(val) => { return Promise.resolve(val); }
            );
    

    // return the promise or reect it if timeout occur first
    const timeoutPromise = (ms, promise) => new Promise(function(resolve, reject) {
            setTimeout(() => reject(new Error('timeout')), ms);
            promise.then(resolve, reject);
        });
    

    if (options.subsystems.length < 1) {
        return Promise.reject('Parameters error, no subSystems specified');
    }

    const timedOutSubsystems = options.subsystems.map(function(subsystem){
        return timeoutPromise(options.timeOutMs, subsystem(options));
    });

    const startDate = Date.now();

    return oneSuccess(
        timedOutSubsystems
    )
    .then((result) => {
        const elapsedTime = Math.abs((startDate - Date.now()) / 1000);
        console.log('firstThatCompleteSuccessfully() done, after s: ' + elapsedTime + ': '+ result);
        return result;
    })
    .catch((error) => {
        const elapsedTime = Math.abs((startDate - Date.now()) / 1000);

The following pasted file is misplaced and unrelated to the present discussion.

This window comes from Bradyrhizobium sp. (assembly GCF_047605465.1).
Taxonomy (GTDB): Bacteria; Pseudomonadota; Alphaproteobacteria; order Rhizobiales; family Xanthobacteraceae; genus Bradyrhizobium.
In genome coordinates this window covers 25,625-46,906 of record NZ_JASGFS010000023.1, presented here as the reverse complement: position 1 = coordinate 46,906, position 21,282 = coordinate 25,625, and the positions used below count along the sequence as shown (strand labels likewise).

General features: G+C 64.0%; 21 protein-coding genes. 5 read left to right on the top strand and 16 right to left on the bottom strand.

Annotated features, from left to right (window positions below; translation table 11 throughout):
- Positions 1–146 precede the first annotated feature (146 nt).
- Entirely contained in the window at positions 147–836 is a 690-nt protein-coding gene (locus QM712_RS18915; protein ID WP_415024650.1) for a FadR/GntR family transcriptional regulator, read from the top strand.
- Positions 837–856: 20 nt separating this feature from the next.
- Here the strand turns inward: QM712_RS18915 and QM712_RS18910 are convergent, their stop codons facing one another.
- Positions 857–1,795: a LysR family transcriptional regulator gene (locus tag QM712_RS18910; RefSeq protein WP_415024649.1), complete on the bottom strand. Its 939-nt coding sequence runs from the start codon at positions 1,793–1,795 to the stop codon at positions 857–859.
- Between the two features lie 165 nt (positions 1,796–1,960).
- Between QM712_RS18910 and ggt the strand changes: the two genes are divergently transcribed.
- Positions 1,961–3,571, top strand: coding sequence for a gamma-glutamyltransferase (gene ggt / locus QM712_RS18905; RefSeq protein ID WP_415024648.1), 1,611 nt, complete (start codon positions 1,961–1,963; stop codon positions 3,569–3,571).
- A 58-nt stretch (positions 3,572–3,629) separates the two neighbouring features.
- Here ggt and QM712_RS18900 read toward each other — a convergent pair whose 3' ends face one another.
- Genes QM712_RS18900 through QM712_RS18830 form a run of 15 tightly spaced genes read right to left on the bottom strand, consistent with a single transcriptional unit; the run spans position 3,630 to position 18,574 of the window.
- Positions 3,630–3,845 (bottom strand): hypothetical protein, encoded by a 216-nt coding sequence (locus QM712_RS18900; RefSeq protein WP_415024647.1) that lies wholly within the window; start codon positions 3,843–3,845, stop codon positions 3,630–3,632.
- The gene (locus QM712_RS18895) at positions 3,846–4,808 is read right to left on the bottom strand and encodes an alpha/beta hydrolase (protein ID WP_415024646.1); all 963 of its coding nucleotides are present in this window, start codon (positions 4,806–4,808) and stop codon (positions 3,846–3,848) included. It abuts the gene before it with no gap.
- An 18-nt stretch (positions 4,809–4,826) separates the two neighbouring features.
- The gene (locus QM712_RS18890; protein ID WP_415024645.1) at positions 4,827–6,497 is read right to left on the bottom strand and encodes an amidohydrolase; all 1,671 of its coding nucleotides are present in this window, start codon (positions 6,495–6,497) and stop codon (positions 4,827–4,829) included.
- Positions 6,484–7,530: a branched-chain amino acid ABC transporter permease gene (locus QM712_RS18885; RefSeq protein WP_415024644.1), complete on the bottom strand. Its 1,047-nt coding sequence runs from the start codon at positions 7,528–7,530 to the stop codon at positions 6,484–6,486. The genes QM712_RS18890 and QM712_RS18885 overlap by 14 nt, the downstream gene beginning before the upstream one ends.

console.error('firstThatCompleteSuccessfully() error/nodata: ' + error);
    });

}



// example of use with two promises (subsystem1 & subsystem2) that resolves after a fixed amount of time

const subsystem1 = (options) => new Promise(function(resolve, reject) {
        setTimeout(function(){
            console.log('subsystem1 finished');
            resolve('subsystem 1 OK');
        }, 1000);
    });



const subsystem2 = (options) => new Promise(function(resolve, reject) {
        setTimeout(function(){
            console.log('subsystem2 finished');
            resolve('subsystem 2 OK');
        }, 2000);
    });


firstThatCompleteSuccessfullyES6({
    subsystems: [subsystem1, subsystem2],
    timeOutMs: 2000
})
.then((result) => console.log("Finished: "+result));

0

To resolve this problem i used a Promise.rice with a Promise.allSettled.

The next code wait with the Promise.rice a success value. but if no hay a success result. return a array with all errors.

const PromiseRiceSuccess = <T = unknown>(promises: Promise<T>[]) => {
  let done: (reason?: T) => void;
  const waitEndAllPromises = new Promise((resolve, reject) => done = reject);
  const waitCatchs = promise => Promise.resolve(promise).catch(() => waitEndAllPromises);

  Promise.allSettled(promises).then(r => done(r));

  return Promise.race(promises.map(waitCatchs));
};

Example:

PromiseRiceSuccess([
  Promise.reject(1),
  new Promise((r) => setTimeout(() => r(2), 4000)),
]);
// 2

PromiseRiceSuccess([
  Promise.reject(1),
  new Promise((resolve, reject) => setTimeout(() => reject(2), 4000)),
]);
// Uncaught (in promise) (2) [{…}, {…}]